A little more than a year ago I planned a study leave. With a completely open and free choice about what I might want to spend the time on, I planned to address one or two of those pesky little questions that have been bothering me for a while: what and who am I and why am I here? There was also the side issue of what on earth the Anglican Church had to do with those questions. I had a plan of action: visit the Holy Land, make a tour of New Zealand Anglican churches and read some fairly heavy duty books by people like Emmanuel Levinas and Jaques Lacan. I suspected that the Medieval German mystic Meister Eckhart might be useful in providing a Christian framework in which to work out the philosophy of Being described by the French philosophers.
Of course, as those of you who have read this blog for a while know, the best laid plans of mice and men etc etc. In the week after I had taken leave of my parish to do all this thinking, my doctor told me I had dry rot and it might be rather a good idea to let him take to me with a can opener and a spoon. They say that the longest journey in the world is the two feet from the head to the heart, but in the moment of that conversation, all of that stuff in the fat French books about Being made that journey instantly. It's taken a bit of time for my head to catch up, mind you but I have now completed the Sabbatical which has let me make a start on that. It's been quite a ride and I can hardly believe it's been only one year. It has been so full and rich, and in retrospect, it has all the appearance of having been meticulously planned. But not by me. I have learned quite a bit about Being all right, but the books are still sitting on my shelf, unopened. I won't bore you by rehearsing all that I have already spoken of on this blog, but there have been a number of key sources of learning.
My friend Richard Sutton was the Dean of Law at Otago University and had one of the biggest clearest, sharpest, minds I have ever had the privilege to encounter. He shared with me the experience of facing serious illness and we met weekly over a soy latte and a friand to compare notes. In those times he carefully explained Levinas and Lacan to me, as well as his own ideas on Transcendence and how it related to the law...and to life, the Universe and everything. He was a meditator from a long way back and an Anglican. I had the benefit of some great theological conversations, a private weekly tutorial from one of the best minds in the country, and the companionship of a dear friend to boot. Richard died while I was away. I miss him.
My two Buddhist brothers and my sister in law both gave me practical help and guidance in developing my meditation practice.
My time in the Gawler Institute in Australia was prompted by a desire to find ways to beat cancer. In that respect, the time in the Yarra Valley Living Centre was a rip roaring success, but the main learning was a serendipitous surprise. The daily meditation sessions gave me the experience of spending substantial times every day in silence; I learned that it was possible.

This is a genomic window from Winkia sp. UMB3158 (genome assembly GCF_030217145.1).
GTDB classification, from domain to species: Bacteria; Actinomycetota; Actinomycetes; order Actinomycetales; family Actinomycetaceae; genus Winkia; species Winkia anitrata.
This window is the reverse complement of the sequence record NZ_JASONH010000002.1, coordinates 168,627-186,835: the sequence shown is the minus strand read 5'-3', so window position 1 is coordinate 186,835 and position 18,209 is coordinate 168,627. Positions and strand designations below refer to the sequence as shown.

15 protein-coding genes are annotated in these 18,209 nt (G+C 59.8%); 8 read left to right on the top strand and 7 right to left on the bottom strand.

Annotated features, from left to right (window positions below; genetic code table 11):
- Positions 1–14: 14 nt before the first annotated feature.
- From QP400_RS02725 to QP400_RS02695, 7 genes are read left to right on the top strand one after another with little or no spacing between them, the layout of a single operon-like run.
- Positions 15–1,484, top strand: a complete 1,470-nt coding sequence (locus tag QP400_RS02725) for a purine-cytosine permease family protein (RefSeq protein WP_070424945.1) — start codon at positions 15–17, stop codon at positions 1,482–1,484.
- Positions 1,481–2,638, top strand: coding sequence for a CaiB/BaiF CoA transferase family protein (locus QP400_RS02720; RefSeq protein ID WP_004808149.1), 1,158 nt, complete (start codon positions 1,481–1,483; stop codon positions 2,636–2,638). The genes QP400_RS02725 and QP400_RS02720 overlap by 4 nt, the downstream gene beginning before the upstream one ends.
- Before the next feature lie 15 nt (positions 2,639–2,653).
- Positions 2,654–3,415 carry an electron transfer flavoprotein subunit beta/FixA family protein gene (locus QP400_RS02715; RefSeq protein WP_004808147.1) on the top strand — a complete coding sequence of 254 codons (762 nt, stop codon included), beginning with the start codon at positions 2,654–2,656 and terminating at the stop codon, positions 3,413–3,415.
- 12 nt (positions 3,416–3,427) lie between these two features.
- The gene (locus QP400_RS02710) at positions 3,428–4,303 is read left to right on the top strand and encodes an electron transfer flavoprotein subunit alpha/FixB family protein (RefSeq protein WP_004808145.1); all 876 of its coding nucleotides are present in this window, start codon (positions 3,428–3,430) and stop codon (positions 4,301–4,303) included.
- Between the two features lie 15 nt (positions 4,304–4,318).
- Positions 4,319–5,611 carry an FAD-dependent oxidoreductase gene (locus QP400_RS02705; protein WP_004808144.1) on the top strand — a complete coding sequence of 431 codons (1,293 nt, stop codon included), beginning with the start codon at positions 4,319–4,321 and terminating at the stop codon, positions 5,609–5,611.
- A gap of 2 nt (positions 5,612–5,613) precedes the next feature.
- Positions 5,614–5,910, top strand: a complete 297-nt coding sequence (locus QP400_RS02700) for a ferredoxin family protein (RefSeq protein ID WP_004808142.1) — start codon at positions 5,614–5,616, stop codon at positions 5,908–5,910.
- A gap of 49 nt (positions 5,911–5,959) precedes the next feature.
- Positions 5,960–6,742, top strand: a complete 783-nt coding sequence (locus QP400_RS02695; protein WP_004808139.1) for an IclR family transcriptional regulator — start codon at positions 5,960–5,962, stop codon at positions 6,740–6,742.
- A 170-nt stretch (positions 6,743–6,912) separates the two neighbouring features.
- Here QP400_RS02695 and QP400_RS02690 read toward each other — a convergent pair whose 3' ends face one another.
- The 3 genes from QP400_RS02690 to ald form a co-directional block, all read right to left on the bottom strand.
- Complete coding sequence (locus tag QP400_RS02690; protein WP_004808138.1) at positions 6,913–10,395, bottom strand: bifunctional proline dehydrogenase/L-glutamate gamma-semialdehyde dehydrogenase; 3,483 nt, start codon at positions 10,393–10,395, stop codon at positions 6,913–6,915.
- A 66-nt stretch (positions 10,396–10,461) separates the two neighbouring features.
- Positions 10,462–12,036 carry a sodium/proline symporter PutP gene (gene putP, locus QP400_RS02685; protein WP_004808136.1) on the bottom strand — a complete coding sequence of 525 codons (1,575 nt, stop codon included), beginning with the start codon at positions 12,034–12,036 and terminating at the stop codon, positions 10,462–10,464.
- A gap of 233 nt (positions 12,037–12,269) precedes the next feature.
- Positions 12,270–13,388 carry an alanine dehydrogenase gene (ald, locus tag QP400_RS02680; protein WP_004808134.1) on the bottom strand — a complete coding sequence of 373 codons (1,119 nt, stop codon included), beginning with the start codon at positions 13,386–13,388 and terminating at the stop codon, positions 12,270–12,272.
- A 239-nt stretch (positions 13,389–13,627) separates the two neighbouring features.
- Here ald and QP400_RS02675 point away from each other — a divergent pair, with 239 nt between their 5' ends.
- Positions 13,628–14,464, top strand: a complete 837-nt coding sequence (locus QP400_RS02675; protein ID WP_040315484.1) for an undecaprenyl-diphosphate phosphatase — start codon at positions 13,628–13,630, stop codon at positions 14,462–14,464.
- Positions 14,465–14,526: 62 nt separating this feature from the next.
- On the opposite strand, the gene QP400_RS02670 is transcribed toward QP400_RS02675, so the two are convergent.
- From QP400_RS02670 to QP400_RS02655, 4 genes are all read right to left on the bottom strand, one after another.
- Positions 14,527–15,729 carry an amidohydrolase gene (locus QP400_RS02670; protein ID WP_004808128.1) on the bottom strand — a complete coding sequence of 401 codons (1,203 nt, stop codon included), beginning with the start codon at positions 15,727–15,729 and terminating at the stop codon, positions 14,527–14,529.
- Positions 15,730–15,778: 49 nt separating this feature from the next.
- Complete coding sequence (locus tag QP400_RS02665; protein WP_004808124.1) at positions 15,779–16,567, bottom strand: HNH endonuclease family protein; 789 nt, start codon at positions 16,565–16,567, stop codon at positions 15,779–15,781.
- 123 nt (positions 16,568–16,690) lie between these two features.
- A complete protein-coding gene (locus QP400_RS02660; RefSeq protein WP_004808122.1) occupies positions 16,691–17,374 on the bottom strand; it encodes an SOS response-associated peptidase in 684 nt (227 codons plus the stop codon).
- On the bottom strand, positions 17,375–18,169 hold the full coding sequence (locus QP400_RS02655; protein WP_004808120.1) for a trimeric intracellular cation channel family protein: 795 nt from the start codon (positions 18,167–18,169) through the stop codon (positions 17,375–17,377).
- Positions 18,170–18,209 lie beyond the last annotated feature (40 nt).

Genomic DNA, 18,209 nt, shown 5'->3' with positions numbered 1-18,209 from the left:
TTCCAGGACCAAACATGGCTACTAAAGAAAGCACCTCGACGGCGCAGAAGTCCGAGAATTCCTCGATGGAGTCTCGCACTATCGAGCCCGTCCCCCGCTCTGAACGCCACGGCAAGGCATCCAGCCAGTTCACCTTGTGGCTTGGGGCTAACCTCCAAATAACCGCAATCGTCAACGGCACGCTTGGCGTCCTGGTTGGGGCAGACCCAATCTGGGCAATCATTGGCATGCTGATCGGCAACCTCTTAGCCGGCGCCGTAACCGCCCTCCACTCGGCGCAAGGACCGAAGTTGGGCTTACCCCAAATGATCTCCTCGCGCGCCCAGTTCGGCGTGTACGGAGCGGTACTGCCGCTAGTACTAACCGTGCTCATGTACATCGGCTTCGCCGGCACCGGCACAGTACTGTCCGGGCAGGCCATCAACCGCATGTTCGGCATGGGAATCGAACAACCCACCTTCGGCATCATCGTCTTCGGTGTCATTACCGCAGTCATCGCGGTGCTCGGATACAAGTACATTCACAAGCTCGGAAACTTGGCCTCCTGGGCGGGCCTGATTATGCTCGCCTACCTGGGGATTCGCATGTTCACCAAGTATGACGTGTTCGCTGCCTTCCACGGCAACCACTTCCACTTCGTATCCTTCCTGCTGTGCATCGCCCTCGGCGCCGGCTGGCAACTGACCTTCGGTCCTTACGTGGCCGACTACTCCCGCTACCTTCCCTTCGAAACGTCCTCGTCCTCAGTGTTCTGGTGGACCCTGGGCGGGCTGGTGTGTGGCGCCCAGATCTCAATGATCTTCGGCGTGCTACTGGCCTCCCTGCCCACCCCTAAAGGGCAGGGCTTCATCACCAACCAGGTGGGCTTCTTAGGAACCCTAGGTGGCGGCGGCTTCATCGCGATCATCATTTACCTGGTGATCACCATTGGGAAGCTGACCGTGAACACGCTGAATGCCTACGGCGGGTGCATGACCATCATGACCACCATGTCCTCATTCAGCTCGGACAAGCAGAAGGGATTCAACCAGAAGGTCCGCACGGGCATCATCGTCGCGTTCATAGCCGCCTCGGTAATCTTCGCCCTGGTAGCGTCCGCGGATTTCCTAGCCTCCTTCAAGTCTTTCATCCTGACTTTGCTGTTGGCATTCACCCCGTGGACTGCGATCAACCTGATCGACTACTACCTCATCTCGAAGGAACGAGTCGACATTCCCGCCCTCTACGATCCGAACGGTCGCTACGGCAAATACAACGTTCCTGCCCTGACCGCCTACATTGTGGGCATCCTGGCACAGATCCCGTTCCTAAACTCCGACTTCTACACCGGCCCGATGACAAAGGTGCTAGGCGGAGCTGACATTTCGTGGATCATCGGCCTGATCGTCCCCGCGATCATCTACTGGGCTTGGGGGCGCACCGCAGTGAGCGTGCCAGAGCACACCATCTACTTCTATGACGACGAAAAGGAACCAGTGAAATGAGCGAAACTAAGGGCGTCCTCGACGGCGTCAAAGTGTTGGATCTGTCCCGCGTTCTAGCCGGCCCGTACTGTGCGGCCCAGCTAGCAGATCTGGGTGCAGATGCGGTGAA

Travelling in Italy, France and Spain I attended many Roman Catholic services. I could not understand the readings or sermons and could only vaguely follow the liturgy, yet I encountered some warm, supportive communities and witnessed some spectacular pastoring from some of the ordinary rural parish clergy. I had an encounter with the church that was entirely non cerebral.
In England I met the Anglican Church, for better or worse.
In Scotland I met the countryside and the remote shores where the Church first took root.
There were some things which were helpful: the forming of networks and the gathering of resources connected with Christian meditation, but the learning was not so much what as how. I have a lot of books. I generally read three or four at a time and have tastes which are annoyingly and expensively broad. I read because of the insatiable drive to find out why; to answer the little questions that make up the big ones: the ones listed above. Every book offers the promise of moving me along the path but alas most books answer a question, only by asking two more. Truly, the more I learn the less I know. This sabbatical has been about different sort of learning. I have dimly begun to understand that deep learning comes not so much from reading and thinking as from doing. Of course, I am still an Amazon.com junkie but now I can put all those words into a different, perhaps truer place.
Only a year ago, I wanted to read about Being in order to understand it and wrestle it into conceptual shape so that I could conquer it. I wanted to understand the process of meditation and its relationship to consciousness. I wanted to know the ways in which the theory of meditation related to the doctrinal structure of my church. I thought I might be able to come up with models for incorporating all this into Anglican ecclesial structures. In one year I learned something better: that all that stuff is bullshit. There are other avenues for finding truth which are going to be a whole lot more fruitful: Facing death; talking to a wise man about arcane philosophy and the fear of incontinence, all in the same conversation; watching a Spanish priest love his flock; carrying home a stone from an Iona beach; walking a long long way across the Spanish countryside; and above all sitting still and doing nothing, just Being. Far, far more than in what you know, truth will come to you in what you do, but more so, in what you are.
So I try to allow the great questions to answer themselves in me by daily being more conscious - of what I do, and what I Am. I sit still and allow the thick surface stone to be chipped away - to reveal the truth that is there, and always has been.